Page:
|Ilya V. Ponomarev|
Ilya Ponomarev at the 2012 Horasis Global Russia Business Meeting
|Born||August 6, 1975|
|Known for||opposition to Vladimir Putin; support of Internet censorship|
|A Just Russia|
Ilya V. Ponomarev (born 6 August 1975) is a Russian politician. He is a member of the political party A Just Russia, a group opposing the policies of President Vladimir Putin, and as of 2012, had been elected to two terms in the State Duma. In September 2012, he was censured and temporarily banned from speaking in the Duma after calling Putin's United Russia a "party of swindlers and thieves". In October 2012, one of his aides, Leonid Razvozzhayev, was allegedly abducted from Kiev, Ukraine, while seeking asylum from charges that he had conspired with a Georgian politician and Russian opposition leader Sergei Udaltsov to cause mass rioting.
Ponomarev studied physics from Moscow State University. After working for the now-defunct oil company Yukos from 1998-2001, he went on to earn a living as a technology entrepreneur. He is a self-described communist, and in 2003 worked as the chief information officer of the Communist Party of the Russian Federation.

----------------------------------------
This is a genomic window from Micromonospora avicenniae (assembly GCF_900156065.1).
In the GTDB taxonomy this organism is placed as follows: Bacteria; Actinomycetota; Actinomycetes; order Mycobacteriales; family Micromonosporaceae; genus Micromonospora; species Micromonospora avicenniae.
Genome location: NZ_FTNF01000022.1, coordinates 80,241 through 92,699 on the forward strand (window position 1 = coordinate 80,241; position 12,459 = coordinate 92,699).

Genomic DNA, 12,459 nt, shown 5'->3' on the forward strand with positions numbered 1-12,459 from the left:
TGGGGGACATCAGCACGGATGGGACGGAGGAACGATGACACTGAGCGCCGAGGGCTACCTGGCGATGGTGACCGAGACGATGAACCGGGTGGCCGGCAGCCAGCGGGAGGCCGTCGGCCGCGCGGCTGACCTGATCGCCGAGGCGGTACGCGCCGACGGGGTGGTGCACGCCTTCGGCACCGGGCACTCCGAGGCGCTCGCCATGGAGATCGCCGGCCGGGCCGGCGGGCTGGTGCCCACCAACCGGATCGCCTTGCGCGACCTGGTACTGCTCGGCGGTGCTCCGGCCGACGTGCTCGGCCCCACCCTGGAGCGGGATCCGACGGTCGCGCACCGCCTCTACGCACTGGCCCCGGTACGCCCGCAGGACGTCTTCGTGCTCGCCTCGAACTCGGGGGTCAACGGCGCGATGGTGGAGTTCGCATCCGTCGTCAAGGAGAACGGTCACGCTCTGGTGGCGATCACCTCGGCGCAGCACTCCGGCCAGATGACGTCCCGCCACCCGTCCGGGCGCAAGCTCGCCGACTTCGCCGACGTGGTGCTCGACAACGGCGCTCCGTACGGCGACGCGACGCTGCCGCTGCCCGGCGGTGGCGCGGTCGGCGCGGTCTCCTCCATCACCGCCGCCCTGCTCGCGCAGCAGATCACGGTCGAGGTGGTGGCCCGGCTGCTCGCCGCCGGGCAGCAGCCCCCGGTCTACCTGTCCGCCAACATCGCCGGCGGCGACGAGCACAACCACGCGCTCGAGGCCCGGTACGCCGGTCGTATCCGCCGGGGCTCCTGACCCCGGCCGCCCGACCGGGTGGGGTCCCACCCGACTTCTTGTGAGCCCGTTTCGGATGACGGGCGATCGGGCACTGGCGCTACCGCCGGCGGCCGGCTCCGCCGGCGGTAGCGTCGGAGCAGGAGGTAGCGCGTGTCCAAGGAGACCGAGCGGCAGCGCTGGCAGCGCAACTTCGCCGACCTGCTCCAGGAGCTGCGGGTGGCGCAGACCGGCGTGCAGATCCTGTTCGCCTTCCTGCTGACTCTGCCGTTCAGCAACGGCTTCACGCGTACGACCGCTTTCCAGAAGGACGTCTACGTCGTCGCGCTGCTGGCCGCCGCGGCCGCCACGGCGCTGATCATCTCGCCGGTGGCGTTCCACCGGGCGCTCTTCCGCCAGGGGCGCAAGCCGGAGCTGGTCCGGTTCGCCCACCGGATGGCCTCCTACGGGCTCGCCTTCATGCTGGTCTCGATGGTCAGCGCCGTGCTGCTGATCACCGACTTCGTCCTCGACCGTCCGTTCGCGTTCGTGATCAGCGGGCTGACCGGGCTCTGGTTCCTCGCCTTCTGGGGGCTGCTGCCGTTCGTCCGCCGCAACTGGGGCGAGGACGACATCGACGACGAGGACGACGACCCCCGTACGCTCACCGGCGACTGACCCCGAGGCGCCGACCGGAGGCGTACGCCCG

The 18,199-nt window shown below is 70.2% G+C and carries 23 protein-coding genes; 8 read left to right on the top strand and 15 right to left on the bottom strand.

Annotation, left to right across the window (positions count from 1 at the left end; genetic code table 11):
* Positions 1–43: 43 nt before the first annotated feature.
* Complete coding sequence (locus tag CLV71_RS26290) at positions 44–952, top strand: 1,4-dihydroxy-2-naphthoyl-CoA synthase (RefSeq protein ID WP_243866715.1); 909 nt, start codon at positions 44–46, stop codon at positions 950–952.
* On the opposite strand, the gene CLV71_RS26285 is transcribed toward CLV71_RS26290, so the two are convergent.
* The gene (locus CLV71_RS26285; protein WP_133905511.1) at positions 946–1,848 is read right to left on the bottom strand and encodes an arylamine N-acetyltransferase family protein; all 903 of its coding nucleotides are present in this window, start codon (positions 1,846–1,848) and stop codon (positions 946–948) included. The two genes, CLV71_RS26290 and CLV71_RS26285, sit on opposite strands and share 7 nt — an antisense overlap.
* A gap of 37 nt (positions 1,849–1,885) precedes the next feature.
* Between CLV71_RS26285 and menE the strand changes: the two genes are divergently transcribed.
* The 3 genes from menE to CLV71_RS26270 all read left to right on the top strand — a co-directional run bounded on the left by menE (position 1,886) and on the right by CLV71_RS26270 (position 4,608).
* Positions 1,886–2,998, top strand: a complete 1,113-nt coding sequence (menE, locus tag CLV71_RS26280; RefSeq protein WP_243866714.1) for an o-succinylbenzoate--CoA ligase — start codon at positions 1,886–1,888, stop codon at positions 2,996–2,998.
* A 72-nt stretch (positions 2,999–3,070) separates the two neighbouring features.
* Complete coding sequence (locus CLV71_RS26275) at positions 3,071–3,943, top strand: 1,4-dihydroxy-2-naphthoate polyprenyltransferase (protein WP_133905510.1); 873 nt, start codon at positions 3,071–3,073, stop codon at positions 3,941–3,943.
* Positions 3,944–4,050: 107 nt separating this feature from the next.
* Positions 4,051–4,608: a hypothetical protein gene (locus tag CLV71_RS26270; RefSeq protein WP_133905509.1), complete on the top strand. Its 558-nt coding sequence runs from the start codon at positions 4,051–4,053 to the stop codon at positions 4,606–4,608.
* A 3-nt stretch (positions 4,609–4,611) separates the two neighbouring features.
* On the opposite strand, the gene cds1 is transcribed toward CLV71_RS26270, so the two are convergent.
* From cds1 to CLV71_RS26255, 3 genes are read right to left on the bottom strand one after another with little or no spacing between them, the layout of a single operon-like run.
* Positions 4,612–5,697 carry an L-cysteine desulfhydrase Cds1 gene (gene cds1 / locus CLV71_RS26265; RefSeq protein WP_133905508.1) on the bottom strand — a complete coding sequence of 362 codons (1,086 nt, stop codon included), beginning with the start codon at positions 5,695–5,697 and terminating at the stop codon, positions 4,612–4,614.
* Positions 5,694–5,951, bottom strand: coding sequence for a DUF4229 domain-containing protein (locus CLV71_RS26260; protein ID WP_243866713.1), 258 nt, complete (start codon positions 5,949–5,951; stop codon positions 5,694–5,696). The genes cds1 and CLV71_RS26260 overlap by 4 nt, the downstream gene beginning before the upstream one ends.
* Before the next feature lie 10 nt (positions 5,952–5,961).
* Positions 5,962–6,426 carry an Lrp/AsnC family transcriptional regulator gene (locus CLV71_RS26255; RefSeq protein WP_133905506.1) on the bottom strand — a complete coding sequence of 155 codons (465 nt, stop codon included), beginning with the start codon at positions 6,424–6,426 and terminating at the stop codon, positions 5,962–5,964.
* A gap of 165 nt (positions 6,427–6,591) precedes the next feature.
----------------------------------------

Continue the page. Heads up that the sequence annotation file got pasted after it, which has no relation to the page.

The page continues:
Opposition to Putin
In 2012, Ponomarev and fellow MP Dmitry G. Gudkov took a leadership role in street protests against Putin's rule. Following the 4 March presidential election, in which Putin was elected for his third term as president, Ponomarev accused the government of unfair vote-counting practices, stating that the election should have been close enough for a run-off. In May, Ponomarev criticized Putin's decision to retain Igor Shuvalov in his cabinet despite a corruption scandal. The following month, Ponomarev and Gudkov led a filibuster against a bill by Putin's United Russia party allowing large fines for anti-government protesters; though the filibuster was unsuccessful, the action attracted widespread attention. In July, he criticized the government response to the widespread flooding in Southern Russia, which killed 172 people.